spam

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spam

1. n. something disliked, typically, but not necessarily, food. (From the brand name of a canned meat product.) I can’t eat this “spam.” It could be spoiled.
2. n. one or a series of uninvited email messages advertising money-making schemes, pornography, or sales of any kind. If I don’t recognize the sender, I assume the message is spam and I delete it.
3. tv. to clutter or fill someone’s email account with spam (sense 2). Some jerk is spamming me with an advertisement for dirty pictures.
References in periodicals archive ?
As the use of blackhole lists increased, many spammers switched to "zombie machines" (computers that have been taken over by a hacker, often through a trojan infection) so that the origin of the spam was not on a blackhole list.
Italy has enacted tough anti-spam legislation which can land persistent spammers in jail for up to three years with heavy fines, and Australia is introducing tough legislation which bans marketing of e-mail address lists and fines spammers up to $1.
Spammers steal other people's resources: bandwidth, server capacity, whois databases, netadmin time, time spent deleting.
Spammers must also include a working opt-out mechanism for 30 days after the transmission of the spam.
When notorious spammer Alan Ralsky boasted about his brand new $740,000 home in the pages of his local newspaper, he probably did not expect to be tracked down and given a taste of his own medicine.
Not satisfied with using the e-mail and Messenger systems, spammers are also sending text solicitations to cell phones and faxes, neither of which utilities, I am happy to say, I use.
That will attract attention and force the industry to better protect its systems while making it nearly impossible for spammers to find a safe haven.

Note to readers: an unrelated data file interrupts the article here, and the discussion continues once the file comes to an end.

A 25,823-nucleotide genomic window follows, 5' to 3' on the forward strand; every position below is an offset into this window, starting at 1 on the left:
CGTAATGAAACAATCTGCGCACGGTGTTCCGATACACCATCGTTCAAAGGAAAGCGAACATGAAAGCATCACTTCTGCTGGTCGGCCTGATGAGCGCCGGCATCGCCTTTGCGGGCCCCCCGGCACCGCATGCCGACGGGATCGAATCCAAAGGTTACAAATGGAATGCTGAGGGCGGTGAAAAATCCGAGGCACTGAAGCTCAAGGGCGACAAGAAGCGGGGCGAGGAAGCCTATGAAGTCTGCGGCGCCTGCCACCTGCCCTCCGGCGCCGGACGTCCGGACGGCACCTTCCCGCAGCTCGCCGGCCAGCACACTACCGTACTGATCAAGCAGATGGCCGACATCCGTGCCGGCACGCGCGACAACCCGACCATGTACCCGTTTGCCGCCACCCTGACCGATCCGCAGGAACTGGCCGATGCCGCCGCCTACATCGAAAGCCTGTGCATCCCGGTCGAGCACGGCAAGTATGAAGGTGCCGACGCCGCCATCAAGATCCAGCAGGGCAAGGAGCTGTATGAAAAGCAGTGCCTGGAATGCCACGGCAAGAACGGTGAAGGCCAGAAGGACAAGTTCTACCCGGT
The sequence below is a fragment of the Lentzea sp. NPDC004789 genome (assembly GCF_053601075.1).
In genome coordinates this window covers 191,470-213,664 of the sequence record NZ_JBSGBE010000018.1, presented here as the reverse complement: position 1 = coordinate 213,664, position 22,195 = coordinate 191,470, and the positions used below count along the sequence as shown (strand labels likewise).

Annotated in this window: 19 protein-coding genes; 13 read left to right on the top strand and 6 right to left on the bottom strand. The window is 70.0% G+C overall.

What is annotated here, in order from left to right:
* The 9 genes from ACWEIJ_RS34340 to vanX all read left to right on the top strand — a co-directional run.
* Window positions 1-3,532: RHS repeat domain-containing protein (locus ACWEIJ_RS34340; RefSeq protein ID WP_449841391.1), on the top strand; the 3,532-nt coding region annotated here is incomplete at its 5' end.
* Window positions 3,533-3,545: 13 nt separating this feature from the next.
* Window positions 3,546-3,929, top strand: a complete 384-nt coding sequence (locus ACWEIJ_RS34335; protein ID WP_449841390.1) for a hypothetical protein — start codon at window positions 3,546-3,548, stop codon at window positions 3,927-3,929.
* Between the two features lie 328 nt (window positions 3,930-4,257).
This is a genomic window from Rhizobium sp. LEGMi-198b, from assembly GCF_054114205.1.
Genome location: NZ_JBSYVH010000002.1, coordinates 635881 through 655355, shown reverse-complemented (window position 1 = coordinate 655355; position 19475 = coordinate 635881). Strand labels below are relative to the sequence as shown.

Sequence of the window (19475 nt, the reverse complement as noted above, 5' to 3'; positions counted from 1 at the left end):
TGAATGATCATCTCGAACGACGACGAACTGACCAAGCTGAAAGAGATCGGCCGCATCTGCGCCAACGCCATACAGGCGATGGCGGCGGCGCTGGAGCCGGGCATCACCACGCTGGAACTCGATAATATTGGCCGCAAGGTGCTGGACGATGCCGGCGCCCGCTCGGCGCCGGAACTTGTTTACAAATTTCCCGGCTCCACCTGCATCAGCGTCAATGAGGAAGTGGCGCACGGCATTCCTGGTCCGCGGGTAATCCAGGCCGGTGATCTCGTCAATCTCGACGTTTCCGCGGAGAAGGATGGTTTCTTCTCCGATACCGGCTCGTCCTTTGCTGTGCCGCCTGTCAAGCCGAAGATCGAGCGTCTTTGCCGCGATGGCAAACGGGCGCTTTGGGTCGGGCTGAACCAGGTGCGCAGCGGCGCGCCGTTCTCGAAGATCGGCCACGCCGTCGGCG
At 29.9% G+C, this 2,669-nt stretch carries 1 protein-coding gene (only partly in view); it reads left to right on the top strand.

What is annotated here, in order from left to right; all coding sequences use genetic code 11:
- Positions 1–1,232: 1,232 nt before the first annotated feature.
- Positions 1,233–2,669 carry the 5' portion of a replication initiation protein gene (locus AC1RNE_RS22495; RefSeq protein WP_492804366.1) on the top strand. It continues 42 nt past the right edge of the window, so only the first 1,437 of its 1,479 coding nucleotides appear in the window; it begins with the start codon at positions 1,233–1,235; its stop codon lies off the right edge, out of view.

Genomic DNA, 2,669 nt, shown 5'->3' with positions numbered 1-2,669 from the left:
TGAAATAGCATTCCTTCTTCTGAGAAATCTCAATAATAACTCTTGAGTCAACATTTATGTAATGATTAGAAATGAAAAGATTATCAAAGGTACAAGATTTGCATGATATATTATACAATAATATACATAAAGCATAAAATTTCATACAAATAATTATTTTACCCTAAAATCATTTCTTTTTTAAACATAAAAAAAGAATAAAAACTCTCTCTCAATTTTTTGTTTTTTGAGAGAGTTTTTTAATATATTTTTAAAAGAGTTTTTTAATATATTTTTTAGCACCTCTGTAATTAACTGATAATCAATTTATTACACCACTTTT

According to a report by Blue Security, spammers and phishers are using so-called "registration attacks" and "password reminder attacks" to build wide-ranging profiles of online users.
LashBack also uses the information it gathers on the illegal activities of spammers to work with the Federal Trade Commission and anti-spam organizations worldwide to find and punish spammers for their criminal activities.
Those ever-crafty spammers have found new ways into the e-mail accounts of the world.
These techniques are not very useful against the modern spammer since their email addresses, subject lines and message content are constantly changing.
Lawrence Lessig, a Stanford law professor and the author of Code and Other Laws of Cyberspace, believes the problem is enforcement, and his proposal is for the government to pay a bounty to any geek who can track down and identify a spammer.
Experts preach some important dos and don'ts when it comes to dealing with spam that is driving you nuts: assume mall from any unknown sender is spam, choose an ISP with a stated anti-spam policy, do not threaten spammers by return e-mail, do not "unsubscribe" from a spammer's list (this tells them your address is a good one and you will probably just get more spam), use a good anti-spam program, be careful when you, give your e-mail address to a listserve system (eBay is probably okay, Fred's GetRichQuick probably is not) and finally, disguise your email address if you make postings to newsgroups.
Youngblood and her team determined that the spam originated from a single spammer or group of spammers, and in August 2003, EarthLink filed a lawsuit against "John Does" 1 - 25, aka the Alabama Spammers.
And, most notably, it reveals the identity of the spammer.